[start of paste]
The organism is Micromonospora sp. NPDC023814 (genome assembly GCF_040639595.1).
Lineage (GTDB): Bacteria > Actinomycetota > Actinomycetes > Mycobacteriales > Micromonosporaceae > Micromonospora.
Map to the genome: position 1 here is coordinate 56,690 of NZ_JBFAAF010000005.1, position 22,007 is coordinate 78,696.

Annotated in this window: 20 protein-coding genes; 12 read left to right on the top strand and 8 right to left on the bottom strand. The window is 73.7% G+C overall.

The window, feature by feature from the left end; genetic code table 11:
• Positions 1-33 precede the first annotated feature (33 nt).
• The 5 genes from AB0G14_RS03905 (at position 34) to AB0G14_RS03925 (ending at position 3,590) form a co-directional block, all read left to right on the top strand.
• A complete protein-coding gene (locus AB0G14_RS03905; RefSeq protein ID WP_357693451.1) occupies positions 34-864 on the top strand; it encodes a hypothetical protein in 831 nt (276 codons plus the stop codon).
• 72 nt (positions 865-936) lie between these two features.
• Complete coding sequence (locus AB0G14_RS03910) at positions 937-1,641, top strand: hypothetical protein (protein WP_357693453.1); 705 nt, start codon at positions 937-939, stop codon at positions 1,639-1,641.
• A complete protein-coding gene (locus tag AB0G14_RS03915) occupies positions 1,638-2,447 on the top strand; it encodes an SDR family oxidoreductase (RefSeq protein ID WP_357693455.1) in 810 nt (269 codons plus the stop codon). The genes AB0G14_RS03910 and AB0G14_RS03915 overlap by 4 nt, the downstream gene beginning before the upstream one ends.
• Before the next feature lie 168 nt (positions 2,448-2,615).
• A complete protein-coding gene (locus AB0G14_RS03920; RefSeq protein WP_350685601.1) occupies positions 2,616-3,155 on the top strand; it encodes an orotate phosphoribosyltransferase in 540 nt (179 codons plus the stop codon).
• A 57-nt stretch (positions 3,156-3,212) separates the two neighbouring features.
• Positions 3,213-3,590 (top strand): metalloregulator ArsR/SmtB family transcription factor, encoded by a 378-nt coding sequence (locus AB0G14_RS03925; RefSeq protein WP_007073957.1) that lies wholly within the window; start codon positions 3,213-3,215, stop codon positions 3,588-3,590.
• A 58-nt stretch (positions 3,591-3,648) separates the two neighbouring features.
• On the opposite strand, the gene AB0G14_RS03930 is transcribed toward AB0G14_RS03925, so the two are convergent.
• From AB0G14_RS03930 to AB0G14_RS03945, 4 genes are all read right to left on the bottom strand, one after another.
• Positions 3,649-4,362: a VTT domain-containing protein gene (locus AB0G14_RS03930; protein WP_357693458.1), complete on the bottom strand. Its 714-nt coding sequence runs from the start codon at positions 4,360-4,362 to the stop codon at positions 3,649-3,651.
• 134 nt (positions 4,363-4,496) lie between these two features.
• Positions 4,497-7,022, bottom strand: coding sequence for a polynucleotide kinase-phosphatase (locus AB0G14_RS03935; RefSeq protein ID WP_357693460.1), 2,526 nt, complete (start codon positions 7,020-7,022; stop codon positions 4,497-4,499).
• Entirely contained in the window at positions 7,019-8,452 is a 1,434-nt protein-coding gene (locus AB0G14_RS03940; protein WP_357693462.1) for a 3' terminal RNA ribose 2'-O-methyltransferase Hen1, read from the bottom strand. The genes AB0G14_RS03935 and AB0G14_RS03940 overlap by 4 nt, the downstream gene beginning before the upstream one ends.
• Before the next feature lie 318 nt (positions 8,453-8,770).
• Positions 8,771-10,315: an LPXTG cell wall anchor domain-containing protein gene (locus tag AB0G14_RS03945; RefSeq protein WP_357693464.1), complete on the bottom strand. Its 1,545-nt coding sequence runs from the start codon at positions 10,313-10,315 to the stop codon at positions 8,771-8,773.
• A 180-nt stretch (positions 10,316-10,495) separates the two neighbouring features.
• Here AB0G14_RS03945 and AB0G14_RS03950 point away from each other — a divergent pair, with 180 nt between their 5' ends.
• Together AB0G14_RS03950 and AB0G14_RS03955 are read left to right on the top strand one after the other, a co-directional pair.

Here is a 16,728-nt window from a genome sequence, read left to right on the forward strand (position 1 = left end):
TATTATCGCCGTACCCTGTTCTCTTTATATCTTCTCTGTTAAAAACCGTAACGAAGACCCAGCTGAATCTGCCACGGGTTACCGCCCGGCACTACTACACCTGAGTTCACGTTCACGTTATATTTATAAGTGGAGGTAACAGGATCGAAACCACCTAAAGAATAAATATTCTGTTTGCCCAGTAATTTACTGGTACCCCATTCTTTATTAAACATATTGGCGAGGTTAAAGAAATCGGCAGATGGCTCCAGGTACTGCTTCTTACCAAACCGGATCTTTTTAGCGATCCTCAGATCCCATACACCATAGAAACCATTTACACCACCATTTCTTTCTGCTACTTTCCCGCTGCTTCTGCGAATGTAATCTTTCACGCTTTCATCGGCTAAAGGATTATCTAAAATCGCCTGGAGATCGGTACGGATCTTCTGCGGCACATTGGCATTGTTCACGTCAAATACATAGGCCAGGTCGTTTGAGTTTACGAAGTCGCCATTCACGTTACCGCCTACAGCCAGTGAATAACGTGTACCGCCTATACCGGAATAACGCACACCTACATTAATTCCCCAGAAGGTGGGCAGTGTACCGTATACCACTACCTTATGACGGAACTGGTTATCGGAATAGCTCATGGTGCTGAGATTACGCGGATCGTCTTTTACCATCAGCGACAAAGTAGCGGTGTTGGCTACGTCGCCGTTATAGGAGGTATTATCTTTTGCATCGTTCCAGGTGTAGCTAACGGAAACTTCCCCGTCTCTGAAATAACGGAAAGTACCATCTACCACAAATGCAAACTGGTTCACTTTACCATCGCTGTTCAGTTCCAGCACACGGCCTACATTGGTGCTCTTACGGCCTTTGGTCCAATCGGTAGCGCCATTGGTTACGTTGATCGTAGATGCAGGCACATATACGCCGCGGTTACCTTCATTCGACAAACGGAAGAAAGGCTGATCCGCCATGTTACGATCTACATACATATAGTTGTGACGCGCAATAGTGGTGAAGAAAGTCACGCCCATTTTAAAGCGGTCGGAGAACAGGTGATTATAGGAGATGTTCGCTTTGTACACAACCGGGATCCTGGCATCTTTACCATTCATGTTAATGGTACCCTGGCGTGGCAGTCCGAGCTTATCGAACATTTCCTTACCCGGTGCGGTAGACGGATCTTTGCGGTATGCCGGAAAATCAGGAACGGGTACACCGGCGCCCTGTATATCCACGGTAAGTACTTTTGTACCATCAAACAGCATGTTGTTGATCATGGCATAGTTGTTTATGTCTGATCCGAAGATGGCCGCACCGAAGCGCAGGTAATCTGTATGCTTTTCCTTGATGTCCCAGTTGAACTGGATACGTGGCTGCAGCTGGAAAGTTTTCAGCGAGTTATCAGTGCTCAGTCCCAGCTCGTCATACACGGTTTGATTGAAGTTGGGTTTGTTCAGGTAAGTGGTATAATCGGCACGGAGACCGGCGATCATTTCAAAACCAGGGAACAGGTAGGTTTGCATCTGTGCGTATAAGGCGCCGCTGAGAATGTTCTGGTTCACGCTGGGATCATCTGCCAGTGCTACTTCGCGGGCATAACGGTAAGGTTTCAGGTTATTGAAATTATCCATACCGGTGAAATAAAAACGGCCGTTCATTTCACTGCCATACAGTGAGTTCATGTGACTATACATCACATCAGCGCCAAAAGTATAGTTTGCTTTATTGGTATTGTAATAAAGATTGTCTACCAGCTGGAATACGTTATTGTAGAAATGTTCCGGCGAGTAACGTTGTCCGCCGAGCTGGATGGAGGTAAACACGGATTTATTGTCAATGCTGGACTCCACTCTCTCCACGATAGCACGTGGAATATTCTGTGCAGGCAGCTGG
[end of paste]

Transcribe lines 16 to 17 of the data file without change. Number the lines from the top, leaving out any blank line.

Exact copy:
• A 58-nt stretch (positions 3,591-3,648) separates the two neighbouring features.
• On the opposite strand, the gene AB0G14_RS03930 is transcribed toward AB0G14_RS03925, so the two are convergent.